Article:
Sometimes I find that once I make a purchase, or even a few small ones, my wallet seems to open up much more easily. I buy something, get that instant gratification and joy from my shiny new purchase, and then I get the itch to buy more things and get that feeling again. It seems obvious after the fact, but it can be a subconscious effect that is hard to control. It’s like a chain of spending. It can wrap you up and choke you if you keep adding links.
My home is full of hand-me-down furniture. Not because I like it, or even chose it. It’s just the stuff that was available from my family, friends, or otherwise free and easy. I’ve been slowly making some updates over the years. For a while my TV has been sitting atop a hightop table. Like something you’d see in a barroom or maybe someone’s kitchen. It was too tall, not very stable, and didn’t look very nice. I finally decided to make the move to an actual TV stand. I know… so grown up. If you know anything about me, it’s that I love to shop for used stuff. So, I hit the pages of craigslist in search of used gold. I actually found a nice piece of furniture. The price was right so I bought it, brought it home, and set the TV on it. Done… right?
Well, I was so happy with that find that I started thinking up other upgrades that would be nice. Maybe a new coffee table, a new sofa, some bedside tables could be good. And it begins. I gotta get more stuff! I gotta get that satisfaction! And so the chain grows… choking your wallet like an MMA fighter on pay-per-view night.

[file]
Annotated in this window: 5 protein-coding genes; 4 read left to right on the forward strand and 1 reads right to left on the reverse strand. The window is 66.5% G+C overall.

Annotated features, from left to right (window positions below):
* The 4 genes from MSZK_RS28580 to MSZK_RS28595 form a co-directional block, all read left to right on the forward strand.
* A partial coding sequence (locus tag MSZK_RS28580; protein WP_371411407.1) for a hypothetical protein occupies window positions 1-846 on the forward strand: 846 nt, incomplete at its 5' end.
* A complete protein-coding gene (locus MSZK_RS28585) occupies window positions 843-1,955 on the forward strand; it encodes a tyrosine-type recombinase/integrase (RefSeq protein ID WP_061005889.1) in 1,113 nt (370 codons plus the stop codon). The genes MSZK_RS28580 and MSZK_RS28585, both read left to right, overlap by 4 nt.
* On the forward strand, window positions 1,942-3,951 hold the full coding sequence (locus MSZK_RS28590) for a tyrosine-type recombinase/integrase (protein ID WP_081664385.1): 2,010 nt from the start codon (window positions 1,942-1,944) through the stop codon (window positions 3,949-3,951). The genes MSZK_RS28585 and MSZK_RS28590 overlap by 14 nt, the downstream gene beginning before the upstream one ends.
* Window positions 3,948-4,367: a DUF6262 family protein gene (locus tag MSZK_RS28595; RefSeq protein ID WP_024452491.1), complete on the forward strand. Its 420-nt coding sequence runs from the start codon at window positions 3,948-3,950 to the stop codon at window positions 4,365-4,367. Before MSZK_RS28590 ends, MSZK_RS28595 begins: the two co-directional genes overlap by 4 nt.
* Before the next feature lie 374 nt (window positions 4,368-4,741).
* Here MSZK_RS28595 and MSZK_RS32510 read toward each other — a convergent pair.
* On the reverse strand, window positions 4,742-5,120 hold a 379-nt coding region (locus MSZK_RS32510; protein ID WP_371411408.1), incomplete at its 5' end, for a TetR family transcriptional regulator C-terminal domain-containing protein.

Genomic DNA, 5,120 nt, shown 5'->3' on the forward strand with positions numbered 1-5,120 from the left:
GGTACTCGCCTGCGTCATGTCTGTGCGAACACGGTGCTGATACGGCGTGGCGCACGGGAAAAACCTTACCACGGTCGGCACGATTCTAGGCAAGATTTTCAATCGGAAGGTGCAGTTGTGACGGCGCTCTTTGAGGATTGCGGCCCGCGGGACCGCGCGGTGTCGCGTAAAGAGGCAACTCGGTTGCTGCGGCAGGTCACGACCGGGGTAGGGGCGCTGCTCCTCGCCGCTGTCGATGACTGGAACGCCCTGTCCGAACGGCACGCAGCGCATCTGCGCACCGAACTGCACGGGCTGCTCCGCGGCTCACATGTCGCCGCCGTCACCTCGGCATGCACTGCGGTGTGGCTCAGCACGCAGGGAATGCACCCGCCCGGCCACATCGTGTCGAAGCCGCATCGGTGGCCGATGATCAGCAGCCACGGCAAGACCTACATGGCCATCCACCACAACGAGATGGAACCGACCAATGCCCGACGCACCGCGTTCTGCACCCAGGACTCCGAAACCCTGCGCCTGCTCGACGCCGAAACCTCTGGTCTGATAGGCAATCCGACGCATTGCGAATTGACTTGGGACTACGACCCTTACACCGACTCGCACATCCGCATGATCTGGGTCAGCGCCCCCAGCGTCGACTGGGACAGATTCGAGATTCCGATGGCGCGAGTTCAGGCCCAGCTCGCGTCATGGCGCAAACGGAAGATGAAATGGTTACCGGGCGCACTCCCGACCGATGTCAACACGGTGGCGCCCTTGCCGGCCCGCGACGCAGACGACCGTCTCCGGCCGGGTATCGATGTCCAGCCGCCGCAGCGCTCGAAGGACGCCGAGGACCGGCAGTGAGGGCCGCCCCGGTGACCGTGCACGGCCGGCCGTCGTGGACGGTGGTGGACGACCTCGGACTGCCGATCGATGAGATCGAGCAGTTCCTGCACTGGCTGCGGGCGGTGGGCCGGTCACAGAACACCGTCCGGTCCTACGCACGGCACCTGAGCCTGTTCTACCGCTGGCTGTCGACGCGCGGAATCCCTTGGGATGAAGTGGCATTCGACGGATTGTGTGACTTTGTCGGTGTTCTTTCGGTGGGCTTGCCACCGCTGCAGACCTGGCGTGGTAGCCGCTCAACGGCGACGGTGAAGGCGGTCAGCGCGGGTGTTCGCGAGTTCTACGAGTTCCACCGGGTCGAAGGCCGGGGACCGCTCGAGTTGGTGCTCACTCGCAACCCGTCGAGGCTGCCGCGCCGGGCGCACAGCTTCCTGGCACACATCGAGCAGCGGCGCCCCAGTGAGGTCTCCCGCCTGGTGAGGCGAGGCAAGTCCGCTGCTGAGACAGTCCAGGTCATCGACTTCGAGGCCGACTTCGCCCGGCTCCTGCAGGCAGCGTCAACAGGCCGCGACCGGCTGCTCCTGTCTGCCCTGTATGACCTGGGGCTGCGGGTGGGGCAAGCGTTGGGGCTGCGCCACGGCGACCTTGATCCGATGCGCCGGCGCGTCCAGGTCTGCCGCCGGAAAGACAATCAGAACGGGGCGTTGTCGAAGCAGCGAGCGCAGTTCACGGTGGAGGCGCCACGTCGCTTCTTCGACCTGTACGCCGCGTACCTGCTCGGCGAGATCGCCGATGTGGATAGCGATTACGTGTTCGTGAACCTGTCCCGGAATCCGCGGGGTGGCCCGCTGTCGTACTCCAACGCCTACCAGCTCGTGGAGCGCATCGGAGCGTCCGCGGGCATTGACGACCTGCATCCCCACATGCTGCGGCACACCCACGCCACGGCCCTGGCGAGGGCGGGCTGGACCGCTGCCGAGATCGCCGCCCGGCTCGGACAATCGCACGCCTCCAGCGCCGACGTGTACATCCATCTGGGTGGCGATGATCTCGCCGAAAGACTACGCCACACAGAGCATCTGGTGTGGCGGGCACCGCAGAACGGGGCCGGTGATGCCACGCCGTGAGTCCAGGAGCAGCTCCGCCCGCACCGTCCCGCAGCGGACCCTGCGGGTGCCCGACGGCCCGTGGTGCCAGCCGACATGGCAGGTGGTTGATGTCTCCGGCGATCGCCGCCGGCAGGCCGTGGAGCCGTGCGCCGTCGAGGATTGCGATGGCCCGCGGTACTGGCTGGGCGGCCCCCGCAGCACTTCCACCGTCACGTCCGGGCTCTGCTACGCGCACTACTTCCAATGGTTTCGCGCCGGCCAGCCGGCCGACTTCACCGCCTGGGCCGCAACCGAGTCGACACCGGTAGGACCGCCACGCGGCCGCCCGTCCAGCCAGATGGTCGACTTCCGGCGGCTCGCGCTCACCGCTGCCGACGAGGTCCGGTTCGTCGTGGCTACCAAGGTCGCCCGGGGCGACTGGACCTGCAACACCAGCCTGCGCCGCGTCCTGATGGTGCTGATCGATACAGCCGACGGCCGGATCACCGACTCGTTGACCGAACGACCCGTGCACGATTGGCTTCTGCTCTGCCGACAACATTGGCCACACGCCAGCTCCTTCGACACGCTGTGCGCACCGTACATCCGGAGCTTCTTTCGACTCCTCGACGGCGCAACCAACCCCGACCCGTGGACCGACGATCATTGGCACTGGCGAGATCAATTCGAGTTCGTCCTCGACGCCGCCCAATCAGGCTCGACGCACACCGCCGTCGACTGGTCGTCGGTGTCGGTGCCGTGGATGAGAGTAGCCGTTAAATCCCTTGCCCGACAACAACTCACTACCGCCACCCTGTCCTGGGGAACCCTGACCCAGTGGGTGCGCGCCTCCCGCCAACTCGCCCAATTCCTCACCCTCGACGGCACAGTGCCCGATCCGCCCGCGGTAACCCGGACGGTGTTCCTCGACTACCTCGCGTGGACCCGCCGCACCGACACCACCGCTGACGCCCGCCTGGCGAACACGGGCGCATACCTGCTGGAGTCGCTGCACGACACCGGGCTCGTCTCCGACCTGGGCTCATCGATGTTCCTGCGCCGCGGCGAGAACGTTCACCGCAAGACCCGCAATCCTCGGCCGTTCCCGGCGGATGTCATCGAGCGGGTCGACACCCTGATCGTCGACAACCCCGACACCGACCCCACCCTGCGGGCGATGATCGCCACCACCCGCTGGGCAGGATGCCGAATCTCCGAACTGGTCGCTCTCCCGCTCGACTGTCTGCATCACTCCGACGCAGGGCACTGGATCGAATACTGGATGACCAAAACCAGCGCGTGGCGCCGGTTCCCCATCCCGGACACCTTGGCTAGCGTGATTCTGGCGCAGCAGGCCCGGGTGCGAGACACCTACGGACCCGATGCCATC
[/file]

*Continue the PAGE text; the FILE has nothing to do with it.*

Spending sometimes breeds more spending. Luckily, I recognized what was happening and reined it in before I went on a shopping spree. At least I was looking for bargains, though. Splurging hurts less when you’re a bargain shopper.
The only way to avoid this chain is to recognize it. If you feel yourself thinking about several big purchases, stop and think about what you actually need. Are you spending out of necessity, or just splurging because it feels good? Maybe you DO need a new couch or table. If so, go for it. Just think about your reasons for spending. Is your current couch comfortable, clean, and sturdy? Maybe it’s just ugly and you want a new one. That’s fine too. We all have our own standards for what’s sufficient and I’m not going to try to change yours.
My point is just be aware of why you’re spending, and think about whether you’d rather have that money to put towards something else like debt, an emergency fund, or a more important purchase. Have you ever caught yourself binging on new purchases? How do you stop the chain from growing?
If you’re struggling to pay off debt, ACCC can help. Schedule a free credit counseling session with us today.